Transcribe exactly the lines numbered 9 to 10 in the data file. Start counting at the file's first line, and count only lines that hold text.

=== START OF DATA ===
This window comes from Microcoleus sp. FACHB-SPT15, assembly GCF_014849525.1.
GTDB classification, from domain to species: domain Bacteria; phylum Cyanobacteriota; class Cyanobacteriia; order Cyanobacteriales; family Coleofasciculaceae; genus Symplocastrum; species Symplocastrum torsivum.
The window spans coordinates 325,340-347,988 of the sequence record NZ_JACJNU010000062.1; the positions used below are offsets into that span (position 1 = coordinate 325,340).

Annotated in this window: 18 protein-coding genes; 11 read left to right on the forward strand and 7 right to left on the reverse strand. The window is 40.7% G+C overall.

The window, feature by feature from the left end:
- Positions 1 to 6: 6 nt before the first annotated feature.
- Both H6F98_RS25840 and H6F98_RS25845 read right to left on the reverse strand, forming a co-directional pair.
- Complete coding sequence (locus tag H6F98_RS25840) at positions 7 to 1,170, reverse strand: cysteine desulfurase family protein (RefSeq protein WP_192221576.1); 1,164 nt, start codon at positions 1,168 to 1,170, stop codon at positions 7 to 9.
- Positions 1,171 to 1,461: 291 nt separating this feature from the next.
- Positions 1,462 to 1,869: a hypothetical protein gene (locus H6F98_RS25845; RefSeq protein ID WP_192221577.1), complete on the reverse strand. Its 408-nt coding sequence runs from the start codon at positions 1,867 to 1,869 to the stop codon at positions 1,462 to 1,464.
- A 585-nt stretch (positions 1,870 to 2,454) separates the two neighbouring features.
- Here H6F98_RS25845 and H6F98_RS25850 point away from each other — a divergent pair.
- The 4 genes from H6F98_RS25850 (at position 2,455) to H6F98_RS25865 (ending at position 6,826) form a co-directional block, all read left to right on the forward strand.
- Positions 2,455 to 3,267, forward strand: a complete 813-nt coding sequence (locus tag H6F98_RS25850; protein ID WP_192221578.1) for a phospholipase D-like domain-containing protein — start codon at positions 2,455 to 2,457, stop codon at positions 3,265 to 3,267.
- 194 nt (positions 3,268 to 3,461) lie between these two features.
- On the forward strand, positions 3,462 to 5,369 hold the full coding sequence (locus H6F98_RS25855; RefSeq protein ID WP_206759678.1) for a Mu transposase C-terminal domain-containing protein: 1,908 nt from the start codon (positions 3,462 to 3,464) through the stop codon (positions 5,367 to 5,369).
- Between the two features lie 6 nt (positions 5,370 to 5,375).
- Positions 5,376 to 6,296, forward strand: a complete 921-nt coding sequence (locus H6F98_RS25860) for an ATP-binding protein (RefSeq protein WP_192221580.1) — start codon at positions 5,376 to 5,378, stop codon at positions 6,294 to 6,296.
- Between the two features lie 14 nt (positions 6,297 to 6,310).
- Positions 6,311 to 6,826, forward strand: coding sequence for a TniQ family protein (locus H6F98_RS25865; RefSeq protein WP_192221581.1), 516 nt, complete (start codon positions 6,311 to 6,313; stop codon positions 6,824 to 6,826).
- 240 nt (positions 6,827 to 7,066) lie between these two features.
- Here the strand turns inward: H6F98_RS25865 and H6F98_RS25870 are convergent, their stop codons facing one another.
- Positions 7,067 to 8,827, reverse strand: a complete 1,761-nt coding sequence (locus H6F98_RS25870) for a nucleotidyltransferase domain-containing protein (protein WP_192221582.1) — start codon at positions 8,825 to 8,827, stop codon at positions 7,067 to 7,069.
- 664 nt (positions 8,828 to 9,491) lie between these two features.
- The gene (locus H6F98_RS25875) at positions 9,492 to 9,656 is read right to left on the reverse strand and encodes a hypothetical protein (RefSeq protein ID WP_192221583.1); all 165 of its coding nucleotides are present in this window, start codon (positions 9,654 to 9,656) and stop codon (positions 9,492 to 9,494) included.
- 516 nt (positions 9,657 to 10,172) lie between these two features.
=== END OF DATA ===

- Positions 1,171 to 1,461: 291 nt separating this feature from the next.
- Positions 1,462 to 1,869: a hypothetical protein gene (locus H6F98_RS25845; RefSeq protein ID WP_192221577.1), complete on the reverse strand. Its 408-nt coding sequence runs from the start codon at positions 1,867 to 1,869 to the stop codon at positions 1,462 to 1,464.